Future Draft Picks: As mentioned, Chicago now no longer has Miami’s R6 in the 2025 draft (from the Chase Claypool trade), carrying Denver’s R3 instead. This is added alongside Carolina’s R2 in 2025.

Projected 2025 pre-Draft Roster: These are the players currently under contract through at least 2025 plus the relevant 2024 draft picks (in italics), to check on what the rebuild would look like.


  • Quarterback: Caleb Williams, Tyson Bagent
  • Offensive Line: Olumuyiwa Fashanu, Darnell Wright, Nate Davis, Ja’Tyre Carter, Zach Frazier; Braxton Jones, Doug Kramer
  • Wide Receiver: D.J. Moore, Tyler Scott, Velus Jones jr, Xavier Legette
  • Tight End: Cole Kmet, Jaheim Bell
  • Running Back: Roschon Johnson, Audric Estime


  • Defensive Line: DeMarcus Walker, Gervon Dexter, Zacch Pickens, Dominique Robinson; Maason Smith
  • Linebacker: T.J. Edwards, Tremaine Edmunds, Noah Sewell
  • Defensive Back: Jaquan Brisker, Quindell Johnson, Kyler Gordon, Tyrique Stevenson, Elijah Hicks, Terrell Smith


  • Trenton Gill

Commentary: In this scenario, free agency and the 2025 draft almost by necessity has to be about the pass rush. There is also, however, a notable weakening of the wide receiver position as the existing receivers move out of their contracts, but presumably Mooney could be retained or a placeholder could be found in free agency. The good news would seem to be that the offensive line is looking stronger at last and there’s enough talent at the skill positions to make it possible for a sophomore quarterback to succeed. I worry that Williams will have time to throw but will easily stymied by teams that take away Moore, and I fear that the defense will not get off the field.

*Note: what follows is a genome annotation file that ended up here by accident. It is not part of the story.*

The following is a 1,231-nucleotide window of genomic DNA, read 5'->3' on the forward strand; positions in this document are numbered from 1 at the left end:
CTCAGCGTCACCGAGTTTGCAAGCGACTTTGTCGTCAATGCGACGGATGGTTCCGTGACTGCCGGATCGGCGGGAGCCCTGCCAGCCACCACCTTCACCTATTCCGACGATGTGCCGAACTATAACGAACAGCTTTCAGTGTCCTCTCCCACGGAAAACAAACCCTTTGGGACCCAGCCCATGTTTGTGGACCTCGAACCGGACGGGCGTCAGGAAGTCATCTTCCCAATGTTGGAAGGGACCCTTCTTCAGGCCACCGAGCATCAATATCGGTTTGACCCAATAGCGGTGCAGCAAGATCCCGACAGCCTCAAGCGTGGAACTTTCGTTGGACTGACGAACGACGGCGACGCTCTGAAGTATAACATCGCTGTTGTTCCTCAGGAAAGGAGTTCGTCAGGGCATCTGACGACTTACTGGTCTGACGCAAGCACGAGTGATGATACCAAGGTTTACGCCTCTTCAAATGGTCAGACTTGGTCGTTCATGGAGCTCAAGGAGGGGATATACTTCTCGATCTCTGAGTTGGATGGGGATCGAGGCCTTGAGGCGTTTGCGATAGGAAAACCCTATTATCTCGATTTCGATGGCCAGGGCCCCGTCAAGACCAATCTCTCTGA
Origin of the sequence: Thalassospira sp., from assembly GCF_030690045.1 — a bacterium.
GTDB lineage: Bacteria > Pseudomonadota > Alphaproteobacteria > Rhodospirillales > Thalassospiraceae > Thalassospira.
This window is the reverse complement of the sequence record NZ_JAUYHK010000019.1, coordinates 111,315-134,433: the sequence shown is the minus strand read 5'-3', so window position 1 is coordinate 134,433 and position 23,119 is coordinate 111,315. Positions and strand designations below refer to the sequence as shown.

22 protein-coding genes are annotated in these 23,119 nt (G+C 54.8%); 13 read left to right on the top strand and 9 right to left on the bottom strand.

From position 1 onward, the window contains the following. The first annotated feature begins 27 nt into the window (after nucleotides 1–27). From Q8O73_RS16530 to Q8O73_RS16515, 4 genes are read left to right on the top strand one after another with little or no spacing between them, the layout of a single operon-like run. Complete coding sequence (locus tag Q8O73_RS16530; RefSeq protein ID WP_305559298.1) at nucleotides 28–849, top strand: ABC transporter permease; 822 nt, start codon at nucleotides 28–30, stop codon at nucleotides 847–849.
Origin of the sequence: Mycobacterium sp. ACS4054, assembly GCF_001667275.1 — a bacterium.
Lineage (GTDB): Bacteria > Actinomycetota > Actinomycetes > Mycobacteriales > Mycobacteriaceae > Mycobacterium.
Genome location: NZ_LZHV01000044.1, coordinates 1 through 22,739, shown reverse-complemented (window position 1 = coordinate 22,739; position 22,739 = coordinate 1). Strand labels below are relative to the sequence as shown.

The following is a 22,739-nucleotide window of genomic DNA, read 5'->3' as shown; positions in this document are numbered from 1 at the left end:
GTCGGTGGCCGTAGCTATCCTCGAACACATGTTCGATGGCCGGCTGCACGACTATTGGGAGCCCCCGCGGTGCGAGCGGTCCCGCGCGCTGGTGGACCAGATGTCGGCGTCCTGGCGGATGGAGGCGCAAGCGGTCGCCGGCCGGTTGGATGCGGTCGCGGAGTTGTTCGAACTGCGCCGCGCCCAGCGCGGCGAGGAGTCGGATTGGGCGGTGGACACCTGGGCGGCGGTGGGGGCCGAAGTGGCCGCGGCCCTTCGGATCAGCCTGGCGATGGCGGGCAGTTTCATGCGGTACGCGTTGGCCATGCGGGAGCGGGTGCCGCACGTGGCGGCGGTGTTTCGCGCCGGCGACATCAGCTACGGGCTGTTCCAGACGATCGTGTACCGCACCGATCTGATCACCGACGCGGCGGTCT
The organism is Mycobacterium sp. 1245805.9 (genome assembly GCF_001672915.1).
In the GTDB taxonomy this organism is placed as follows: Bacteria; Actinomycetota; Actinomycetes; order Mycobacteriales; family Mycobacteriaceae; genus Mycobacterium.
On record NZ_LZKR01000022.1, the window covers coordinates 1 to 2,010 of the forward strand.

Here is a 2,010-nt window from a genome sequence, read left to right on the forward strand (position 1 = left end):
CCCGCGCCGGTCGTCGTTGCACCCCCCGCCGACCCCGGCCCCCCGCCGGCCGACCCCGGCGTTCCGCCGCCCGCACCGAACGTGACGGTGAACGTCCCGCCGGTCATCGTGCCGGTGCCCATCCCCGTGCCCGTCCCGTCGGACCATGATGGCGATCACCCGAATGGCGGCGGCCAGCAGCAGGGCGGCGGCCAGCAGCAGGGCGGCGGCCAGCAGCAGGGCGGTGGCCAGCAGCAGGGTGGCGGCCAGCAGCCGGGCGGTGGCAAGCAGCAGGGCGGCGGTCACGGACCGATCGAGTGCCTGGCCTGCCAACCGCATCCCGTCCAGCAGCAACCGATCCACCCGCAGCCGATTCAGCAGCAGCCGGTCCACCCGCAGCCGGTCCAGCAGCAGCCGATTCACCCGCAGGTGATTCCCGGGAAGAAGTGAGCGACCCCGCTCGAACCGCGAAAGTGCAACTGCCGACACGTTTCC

SCENARIO #2 (Conviction)

#1 Marvin Harrison, jr (Wide Receiver), Ohio State University

I’m just going to assume that if you are reading a draft article, you already know who this is. That said, taking any of the six trade offers when I could instead get the best wide receiver and offensive playmaker in the draft seems ridiculous. Harrison is going to make any quarterback’s job easier, and so I’m not worried about whether or not this move kicks the can down the road regarding who is going to throw the ball in the windy city.